The beautiful, graceful anchorwoman asked me on her live newscast, “What is going on? How can these youths kill someone out of boredom?” I paused. Who can really answer this probing question without direct and detailed knowledge of these young offenders? Yet, I also was not surprised or shocked by the tragedy — simply and enormously sad for the victim and his family, for the perpetrators of this crazy act, for all of us. Unfortunately, I believe that such senseless youth violence could occur anywhere, anytime in our society, and here’s why.

Most of us think of at-risk youth as “those kids from that neighborhood.” But these are our kids. We share the same community. As adults, we have a responsibility to all young people, not just our own. Our children will not learn to value community if we do not model this level of social consciousness and respect. Not enough adults are passing on the importance of community well being. This affects all youth, who developmentally must learn to give back and participate and truly care about other human beings that they encounter daily.

Encouraged by the media outlets, we rush towards catastrophe when it occurs—but we don’t rush with similar alarm to prevent youth violence. We come together to mourn, we leave flowers and teddy bears, and comfort the victim’s family, but often fail to make sure every child in our midst is happy and well adjusted. I actually suspect that too many children, especially those coping with mental health issues, do not fully recognize what’s real. A social media network has different rules than a real community. Some youth may not understand what it means to shoot somebody, what it means to be dead. They may be experiencing a virtual disconnect from reality. Death is just a word.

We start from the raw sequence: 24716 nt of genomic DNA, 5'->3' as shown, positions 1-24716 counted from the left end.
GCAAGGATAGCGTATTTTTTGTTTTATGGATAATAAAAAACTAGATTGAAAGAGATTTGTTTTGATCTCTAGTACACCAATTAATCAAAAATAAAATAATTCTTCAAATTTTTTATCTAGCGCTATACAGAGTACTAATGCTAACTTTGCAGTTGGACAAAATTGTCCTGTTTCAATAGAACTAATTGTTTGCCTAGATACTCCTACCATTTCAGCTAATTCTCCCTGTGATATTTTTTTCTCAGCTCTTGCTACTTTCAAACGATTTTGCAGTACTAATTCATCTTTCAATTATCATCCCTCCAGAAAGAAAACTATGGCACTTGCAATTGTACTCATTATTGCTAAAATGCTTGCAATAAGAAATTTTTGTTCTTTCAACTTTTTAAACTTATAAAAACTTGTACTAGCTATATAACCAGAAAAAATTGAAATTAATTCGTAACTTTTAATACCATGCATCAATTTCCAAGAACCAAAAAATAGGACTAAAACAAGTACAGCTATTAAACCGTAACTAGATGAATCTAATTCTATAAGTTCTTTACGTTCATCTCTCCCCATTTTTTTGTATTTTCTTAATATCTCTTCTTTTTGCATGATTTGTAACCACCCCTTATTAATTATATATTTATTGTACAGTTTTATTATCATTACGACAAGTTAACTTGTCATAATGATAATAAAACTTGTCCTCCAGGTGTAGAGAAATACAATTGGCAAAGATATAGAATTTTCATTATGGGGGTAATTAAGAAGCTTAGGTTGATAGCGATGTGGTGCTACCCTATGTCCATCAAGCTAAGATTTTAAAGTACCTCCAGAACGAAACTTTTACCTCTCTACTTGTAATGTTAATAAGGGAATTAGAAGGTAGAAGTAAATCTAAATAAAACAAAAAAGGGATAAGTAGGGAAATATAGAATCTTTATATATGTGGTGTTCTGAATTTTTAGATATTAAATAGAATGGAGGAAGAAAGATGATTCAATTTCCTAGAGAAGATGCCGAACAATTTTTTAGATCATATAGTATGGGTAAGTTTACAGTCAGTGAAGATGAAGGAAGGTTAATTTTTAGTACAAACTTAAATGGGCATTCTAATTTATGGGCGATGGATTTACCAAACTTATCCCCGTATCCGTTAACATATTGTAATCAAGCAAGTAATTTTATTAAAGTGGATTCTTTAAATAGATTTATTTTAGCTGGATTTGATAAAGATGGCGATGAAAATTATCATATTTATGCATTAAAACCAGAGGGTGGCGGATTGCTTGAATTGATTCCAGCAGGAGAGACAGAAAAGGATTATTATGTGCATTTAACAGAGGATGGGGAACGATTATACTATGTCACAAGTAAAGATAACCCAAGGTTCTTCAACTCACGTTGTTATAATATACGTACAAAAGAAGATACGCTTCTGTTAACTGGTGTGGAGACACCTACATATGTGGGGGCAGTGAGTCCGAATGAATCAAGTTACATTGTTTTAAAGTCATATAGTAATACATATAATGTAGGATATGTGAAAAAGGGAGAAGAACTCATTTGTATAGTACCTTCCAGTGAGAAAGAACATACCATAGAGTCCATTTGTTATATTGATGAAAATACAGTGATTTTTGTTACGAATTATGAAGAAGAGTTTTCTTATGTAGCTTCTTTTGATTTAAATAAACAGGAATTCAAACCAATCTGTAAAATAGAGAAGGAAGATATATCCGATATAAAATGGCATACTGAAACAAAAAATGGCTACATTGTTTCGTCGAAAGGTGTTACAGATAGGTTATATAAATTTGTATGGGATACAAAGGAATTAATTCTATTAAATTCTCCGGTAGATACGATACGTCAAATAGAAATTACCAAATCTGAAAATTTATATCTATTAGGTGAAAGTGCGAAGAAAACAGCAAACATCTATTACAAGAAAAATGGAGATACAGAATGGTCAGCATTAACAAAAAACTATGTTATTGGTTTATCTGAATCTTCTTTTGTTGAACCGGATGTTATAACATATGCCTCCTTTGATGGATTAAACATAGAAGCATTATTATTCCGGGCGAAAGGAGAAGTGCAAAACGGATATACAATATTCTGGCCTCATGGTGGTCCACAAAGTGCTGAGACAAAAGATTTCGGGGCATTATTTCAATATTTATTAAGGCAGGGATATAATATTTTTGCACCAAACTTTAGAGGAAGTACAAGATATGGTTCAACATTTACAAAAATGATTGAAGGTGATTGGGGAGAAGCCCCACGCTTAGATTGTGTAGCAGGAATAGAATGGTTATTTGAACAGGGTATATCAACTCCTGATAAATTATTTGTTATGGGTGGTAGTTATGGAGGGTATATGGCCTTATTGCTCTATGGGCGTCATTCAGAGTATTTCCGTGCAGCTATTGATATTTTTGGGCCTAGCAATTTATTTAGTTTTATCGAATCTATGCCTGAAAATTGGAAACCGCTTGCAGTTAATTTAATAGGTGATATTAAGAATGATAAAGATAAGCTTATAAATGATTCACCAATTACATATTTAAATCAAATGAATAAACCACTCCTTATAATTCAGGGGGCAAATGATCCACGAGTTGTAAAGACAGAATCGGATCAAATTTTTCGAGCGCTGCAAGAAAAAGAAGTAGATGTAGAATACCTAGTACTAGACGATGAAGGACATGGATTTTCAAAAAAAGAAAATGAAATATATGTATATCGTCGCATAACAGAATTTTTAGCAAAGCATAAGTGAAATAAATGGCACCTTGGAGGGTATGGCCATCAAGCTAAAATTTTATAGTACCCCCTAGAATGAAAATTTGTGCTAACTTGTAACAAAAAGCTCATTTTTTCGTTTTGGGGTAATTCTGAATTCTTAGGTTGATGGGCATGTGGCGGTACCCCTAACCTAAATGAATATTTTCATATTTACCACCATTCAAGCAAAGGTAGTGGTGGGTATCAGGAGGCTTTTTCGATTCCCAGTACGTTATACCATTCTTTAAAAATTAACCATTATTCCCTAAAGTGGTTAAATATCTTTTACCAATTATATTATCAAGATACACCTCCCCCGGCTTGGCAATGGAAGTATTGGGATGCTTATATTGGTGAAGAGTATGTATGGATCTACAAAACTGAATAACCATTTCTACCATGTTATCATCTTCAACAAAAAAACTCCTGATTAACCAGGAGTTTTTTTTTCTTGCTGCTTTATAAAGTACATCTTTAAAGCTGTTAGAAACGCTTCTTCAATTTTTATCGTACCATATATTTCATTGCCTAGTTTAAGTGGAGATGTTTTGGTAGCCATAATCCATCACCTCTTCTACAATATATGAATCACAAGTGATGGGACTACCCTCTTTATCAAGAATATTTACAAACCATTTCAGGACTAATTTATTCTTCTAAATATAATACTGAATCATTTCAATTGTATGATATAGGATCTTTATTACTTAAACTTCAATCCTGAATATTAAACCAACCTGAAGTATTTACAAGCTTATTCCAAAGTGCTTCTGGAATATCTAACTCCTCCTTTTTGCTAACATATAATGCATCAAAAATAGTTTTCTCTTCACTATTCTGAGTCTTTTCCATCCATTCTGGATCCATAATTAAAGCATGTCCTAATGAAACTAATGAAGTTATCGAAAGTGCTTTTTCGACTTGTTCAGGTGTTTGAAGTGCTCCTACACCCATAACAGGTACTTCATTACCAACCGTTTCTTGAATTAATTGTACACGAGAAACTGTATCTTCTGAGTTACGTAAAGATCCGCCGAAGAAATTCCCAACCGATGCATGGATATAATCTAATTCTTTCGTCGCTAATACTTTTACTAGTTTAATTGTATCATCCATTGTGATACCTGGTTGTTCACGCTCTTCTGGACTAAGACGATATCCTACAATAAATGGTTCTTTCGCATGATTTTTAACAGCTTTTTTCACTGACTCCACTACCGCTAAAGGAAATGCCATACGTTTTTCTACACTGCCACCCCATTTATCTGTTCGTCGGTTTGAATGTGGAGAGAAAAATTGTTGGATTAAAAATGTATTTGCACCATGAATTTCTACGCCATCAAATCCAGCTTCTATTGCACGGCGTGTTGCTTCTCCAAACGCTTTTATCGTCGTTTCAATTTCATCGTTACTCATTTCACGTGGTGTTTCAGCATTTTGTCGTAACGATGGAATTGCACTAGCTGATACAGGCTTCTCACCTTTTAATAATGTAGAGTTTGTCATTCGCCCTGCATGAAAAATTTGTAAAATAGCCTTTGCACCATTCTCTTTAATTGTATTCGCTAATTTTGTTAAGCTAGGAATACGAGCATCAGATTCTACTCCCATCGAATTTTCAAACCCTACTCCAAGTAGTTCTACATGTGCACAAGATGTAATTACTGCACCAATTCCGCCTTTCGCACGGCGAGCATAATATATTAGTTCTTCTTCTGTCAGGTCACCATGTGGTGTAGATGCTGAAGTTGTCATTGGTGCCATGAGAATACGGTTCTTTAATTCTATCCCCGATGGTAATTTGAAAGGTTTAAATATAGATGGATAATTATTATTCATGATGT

Boredom is real, though; it may serve as a psychological defense in adolescence. Most often adults do not see boys as vulnerable. We say, “man up,” “don’t cry,” “stop being a girl.” As a result, some boys embrace machismo to such an extent that they push their depression and anger inside and it erupts. If life is not fulfilling, one gets bored. Boredom also serves as a mask. We have to look beyond this shocking and unacceptable justification to explore the quality of their lives. We all make choices based on what we have to lose. What if you feel you have nothing to lose? What if you have been abandoned, neglected, abused? Some young people don’t know how to be alone, for even a short time, and be satisfied; they seek constant stimulation or negative peer recognition.

The anchorwoman wanted to know the signs and what one can do. Again, I paused. There are lists of mental health and behavioral indicators that point to the critical need for referral to a mental health professional, e.g., obsessive preoccupation with violent imagery or fantasy, bullying, hurting animals, sudden change in friends, withdrawal. But prevention speaks to how we as adults can step up and more responsibly assume our roles as elders. What are the signs? When adolescents feel they have no adult in their lives that they can trust. When an adolescent has no hope, no goals, no aspirations—when they cannot picture themselves as a happy adult, when they can’t picture themselves as anything. If an adolescent can’t identify one person who cares about them. If he or she does not feel loved. If there is no active involvement in work, school, sports, or community service. Youth need to feel an important connection to something and someone. This is essential for a productive transition into adulthood.